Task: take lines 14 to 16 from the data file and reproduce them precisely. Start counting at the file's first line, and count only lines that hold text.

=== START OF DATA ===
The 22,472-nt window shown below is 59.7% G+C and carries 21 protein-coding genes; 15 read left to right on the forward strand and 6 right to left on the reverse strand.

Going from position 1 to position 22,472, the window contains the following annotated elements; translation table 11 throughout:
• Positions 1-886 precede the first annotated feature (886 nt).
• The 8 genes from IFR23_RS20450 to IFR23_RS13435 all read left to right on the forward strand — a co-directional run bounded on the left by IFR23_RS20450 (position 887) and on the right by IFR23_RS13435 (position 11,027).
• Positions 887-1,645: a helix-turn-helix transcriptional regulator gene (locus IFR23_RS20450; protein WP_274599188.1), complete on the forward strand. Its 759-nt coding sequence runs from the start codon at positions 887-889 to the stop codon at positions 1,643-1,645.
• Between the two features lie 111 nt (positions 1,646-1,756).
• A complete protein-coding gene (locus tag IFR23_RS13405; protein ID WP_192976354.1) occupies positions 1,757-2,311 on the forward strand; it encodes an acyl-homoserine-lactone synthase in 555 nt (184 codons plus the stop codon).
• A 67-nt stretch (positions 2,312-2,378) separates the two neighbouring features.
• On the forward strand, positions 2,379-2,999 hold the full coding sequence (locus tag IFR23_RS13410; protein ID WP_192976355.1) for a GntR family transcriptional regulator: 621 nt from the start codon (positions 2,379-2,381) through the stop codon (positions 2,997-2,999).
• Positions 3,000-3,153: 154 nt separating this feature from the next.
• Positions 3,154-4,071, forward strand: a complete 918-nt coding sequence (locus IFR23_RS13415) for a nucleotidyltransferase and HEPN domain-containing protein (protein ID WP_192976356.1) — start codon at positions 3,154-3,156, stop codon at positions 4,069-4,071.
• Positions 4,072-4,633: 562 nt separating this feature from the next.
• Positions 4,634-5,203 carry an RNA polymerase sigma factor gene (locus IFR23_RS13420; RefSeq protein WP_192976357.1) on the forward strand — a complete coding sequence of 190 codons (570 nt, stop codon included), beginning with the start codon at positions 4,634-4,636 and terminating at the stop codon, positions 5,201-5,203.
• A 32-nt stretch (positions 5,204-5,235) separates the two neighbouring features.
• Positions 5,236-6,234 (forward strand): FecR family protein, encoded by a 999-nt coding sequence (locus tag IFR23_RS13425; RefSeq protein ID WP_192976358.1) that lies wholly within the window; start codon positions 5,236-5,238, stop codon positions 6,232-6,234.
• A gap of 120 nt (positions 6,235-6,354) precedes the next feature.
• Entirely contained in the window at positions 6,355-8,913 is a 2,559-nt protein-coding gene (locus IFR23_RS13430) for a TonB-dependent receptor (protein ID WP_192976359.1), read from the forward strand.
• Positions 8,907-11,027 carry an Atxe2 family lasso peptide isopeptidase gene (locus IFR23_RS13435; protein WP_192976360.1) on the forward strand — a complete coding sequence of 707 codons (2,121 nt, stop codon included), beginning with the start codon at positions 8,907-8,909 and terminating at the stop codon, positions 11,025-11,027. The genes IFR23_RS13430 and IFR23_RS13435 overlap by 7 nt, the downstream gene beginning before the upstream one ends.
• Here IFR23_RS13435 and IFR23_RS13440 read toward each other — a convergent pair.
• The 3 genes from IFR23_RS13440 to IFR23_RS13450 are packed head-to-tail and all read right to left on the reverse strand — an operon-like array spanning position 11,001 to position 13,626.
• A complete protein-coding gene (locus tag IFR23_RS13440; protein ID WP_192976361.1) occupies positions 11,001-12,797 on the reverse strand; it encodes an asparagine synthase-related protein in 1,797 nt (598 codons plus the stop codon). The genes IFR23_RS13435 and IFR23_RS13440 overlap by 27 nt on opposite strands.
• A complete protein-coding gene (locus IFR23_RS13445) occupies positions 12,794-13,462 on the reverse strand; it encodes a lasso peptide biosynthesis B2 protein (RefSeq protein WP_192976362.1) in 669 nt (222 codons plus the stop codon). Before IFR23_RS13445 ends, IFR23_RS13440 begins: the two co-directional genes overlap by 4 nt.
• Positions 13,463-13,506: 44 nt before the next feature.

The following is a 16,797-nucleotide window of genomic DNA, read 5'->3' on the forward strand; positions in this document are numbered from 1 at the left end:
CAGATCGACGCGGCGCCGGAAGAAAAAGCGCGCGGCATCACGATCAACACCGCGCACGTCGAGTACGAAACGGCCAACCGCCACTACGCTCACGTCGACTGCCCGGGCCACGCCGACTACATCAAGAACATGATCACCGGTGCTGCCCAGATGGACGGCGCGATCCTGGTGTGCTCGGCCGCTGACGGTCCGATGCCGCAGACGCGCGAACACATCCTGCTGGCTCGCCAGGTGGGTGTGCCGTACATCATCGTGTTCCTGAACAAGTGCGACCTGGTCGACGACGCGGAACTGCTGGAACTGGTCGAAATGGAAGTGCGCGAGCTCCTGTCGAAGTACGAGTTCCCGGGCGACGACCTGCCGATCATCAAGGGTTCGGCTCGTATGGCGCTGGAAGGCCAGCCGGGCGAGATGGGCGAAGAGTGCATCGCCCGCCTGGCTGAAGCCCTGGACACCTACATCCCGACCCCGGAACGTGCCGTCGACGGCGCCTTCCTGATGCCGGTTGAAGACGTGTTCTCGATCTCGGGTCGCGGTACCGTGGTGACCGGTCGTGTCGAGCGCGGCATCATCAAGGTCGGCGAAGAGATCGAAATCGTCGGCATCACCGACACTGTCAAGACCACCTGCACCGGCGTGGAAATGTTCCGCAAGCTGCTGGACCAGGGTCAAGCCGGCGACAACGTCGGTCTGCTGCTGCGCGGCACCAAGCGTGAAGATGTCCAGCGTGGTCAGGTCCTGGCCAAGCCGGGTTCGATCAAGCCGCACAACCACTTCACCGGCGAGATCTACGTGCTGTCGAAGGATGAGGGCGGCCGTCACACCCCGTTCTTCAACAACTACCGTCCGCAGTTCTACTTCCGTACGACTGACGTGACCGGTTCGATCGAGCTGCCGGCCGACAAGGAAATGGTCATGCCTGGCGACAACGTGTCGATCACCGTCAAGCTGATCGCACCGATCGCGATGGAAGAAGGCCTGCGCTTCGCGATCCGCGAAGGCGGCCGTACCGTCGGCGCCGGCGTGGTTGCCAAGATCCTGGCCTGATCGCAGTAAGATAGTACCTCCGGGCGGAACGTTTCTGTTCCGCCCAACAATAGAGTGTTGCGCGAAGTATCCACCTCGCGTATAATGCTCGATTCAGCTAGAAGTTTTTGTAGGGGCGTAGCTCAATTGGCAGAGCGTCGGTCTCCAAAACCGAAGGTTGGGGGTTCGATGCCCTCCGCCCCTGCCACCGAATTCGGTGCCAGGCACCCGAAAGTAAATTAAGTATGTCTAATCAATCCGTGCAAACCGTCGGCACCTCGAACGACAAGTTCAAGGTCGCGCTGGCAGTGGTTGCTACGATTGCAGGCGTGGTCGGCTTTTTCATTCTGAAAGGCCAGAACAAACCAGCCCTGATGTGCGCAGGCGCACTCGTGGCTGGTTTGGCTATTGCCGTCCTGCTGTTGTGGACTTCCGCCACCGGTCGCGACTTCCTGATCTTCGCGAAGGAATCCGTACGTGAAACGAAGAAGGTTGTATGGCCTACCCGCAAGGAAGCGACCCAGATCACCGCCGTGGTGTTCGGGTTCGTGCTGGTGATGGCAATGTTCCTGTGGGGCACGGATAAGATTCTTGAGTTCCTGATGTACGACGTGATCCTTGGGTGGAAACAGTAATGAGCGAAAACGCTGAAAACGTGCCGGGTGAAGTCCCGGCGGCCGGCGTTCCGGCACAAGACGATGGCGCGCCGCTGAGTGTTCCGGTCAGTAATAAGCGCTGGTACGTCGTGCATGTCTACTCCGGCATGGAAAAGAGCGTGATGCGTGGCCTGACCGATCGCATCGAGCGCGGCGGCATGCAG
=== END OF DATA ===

• A 32-nt stretch (positions 5,204-5,235) separates the two neighbouring features.
• Positions 5,236-6,234 (forward strand): FecR family protein, encoded by a 999-nt coding sequence (locus tag IFR23_RS13425; RefSeq protein ID WP_192976358.1) that lies wholly within the window; start codon positions 5,236-5,238, stop codon positions 6,232-6,234.
• A gap of 120 nt (positions 6,235-6,354) precedes the next feature.